Saccharomyces boulardii : 11 meta-analysis explained


Saccharomyces boulardii

As of today, a total of 11 meta-analysis and systematic reviews have been published looking at the efficacy of the Saccharomyces boulardii probiotic in the prevention and/or management of a number of highly relevant gastrointestinal issues in both children and adults.

These include:

-      Antibiotic associated diarrhea

-      Acute diarrhea & gastroenteritis in children

-      Heliobacter pylori infection

-      Neonatal Necrotizing Entercolitis

Meta-analysis and systematic review are powerful scientific tools that rely on statistical methods and the assessment of a group of studies on a similar subject matter.

The conclusions of summative studies like these can increase our confidence that the effect we are observing is tangible because it is replicated in more than one study.

With that in mind, the goal of the today’s article is to summarize the results of these summative papers to further reinforce the growing body of literature supporting the use of Saccharomyces boulardii for these specific issues.

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Antibiotic-associated diarrhea [AAD]

Up to 30% of people experience antibiotic-associated diarrhea during a normal course of antibiotic treatment, but the strategic use of probiotics has been demonstrated to protect against this outcome.

In 2005 Alimentary Pharmacology & Therapeutics conducted a meta-analysis using five randomized controlled trials and determined that S. boulardii use reduced the risk of AAD from 17.2 to 6.7%, compared to placebo.

The study concluded that for every ten patients receiving S. boulardii alongside their antibiotic course, one less would go on to develop AAD.

This meta-analysis was updated in 2015 when the same journal published a systematic review including an additional 16 new trials.

Studies including both those conducted in children and adults, with S. boulardii use reducing AAD in adults from 18.7% to 8.5% and from 20.9% to 8.8% in children.

S. Boulardii has also been succesfully studied for use in the reduction of both traveller’s diarrhea and enteral-nutrition related diarrhea [World Journal Of Gastroenterology 2010].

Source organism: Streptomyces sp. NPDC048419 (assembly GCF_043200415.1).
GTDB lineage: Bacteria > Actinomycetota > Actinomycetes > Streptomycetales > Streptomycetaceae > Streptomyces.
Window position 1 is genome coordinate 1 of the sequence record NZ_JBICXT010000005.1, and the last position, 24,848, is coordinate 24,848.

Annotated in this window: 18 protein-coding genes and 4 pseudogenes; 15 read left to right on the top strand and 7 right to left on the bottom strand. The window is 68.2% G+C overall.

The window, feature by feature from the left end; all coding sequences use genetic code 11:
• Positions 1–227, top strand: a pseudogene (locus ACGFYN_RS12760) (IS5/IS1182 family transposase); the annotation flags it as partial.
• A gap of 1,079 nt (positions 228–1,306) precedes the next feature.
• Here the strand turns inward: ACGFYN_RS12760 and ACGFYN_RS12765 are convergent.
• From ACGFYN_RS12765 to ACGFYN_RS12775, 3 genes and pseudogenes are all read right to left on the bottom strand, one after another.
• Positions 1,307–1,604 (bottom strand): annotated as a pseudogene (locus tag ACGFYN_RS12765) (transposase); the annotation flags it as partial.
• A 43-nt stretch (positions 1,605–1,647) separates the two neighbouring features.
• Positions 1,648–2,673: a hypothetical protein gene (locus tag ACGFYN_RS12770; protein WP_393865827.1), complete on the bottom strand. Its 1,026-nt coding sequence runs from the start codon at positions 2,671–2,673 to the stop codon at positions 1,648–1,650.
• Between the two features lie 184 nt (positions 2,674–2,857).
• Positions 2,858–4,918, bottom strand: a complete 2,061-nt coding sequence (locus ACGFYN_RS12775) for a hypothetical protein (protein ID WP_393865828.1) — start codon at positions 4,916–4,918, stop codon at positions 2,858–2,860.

Acute gastroenteritis & acute diarrhea in children

Acute Gastroenteritis is often caused by viral or bacterial infection and is a leading cause of acute diarrhea in children.

Often accompanied by pain, fever, nausea can increase dehydration risk in children, there is a great deal of interest around whether or not probiotic use has a mitigating role to play.

S. Boulardii has been studied extensively for this purpose of use, so let’s take a closer look at the data.

In 2007 Alimentary Pharmacology and Therapeutics conducted a meta-analysis of five randomized controlled trials demonstrating that S. boulardii use significantly reduced the duration of diarrhea by one day while also reducing the risk the diarrhea lasted >7 days, as compared to controls.

A 2014 systematic review out of Pediatrics included a broader set of trials but arrived at similar conclusions regarding S. Boulardii’s capability to significantly reduce the duration of the diarrhea compared to placebo – in this case the mean reduction was 19.7 hours.

More recently, a pair of systematic review and meta-analysis were published looking specifically at the use of S. boulardii in acute gastroenteritis [Szajewska Et al 2020, Fu Et al 2022].

In both cases, the following conclusions were made regarding S. boulardii’s efficacy in managing acute gastroenteritis:

1.   Compared to control, reduced total duration of diarrhea [up to 1 day]

2.   Compared to control, reduced risk of hospital visit or reduced length of stay

3.   Compared to control, reduced episodes of diarrhea in days after treatment.

In all papers above, S. boulardii use was identified as safe with no risk of interaction with other drugs. 

H Pylori eradication

H. Pylori infection is relatively common globally and is known to cause gastritis and increase one’s future risk of stomach ulcers.

Not all those infected experience these symptoms, but for those who do they have significant quality of life implications.

H. pylori treatment generally requires a specific course of antibiotics but the complimentary use of S. boulardii in this process has garnered significant attention as a means to increase eradication success rate.

Multiple systematic review and meta-analysis have been conducted to explore the efficacy of S. boulardii for this purpose, including a 2010 paper out of Alimentary Pharmacology and Therapeutics and a subsequent update to that review in 2015 by the same authors.

A total of 11 trials were included and 15% of the participants were children.

The eradication success rate of H. pylori was 80% in those who were provided S. boulardii as part of the standard treatment whereas the eradication success rate was only 71% in controls.

Additional work in this area was published out of the Heliobacter. journal in 2019.

This particular systematic review and meta-analysis included a total of 18 trials and arrived at similar conclusions regarding S. boulardii’s capacity to improve eradication rates and reduce standard treatment side effects. 

Neonatal Necrotizing Enterocolitis 

Neonatral Necrotizing Enterocolitis (NEC) involves inflammation and tissue damage in the GI tract leading to bacterial infection and is most likely to affect pre-term and very low birth weight infants.

NEC is one of the most common and serious emergencies that can occur in a neonatal care unit.

In 2021, the Journal Of Tropical Pediatrics conducted a systematic review and meta-analysis including a total of ten randomized controlled trials looking at the role of S. boulardii use in pre-term infants.

S. boulardii use significantly reduced the incidence of NEC, improved feeding outcomes and reduced hospitalization days – as compared to the control group.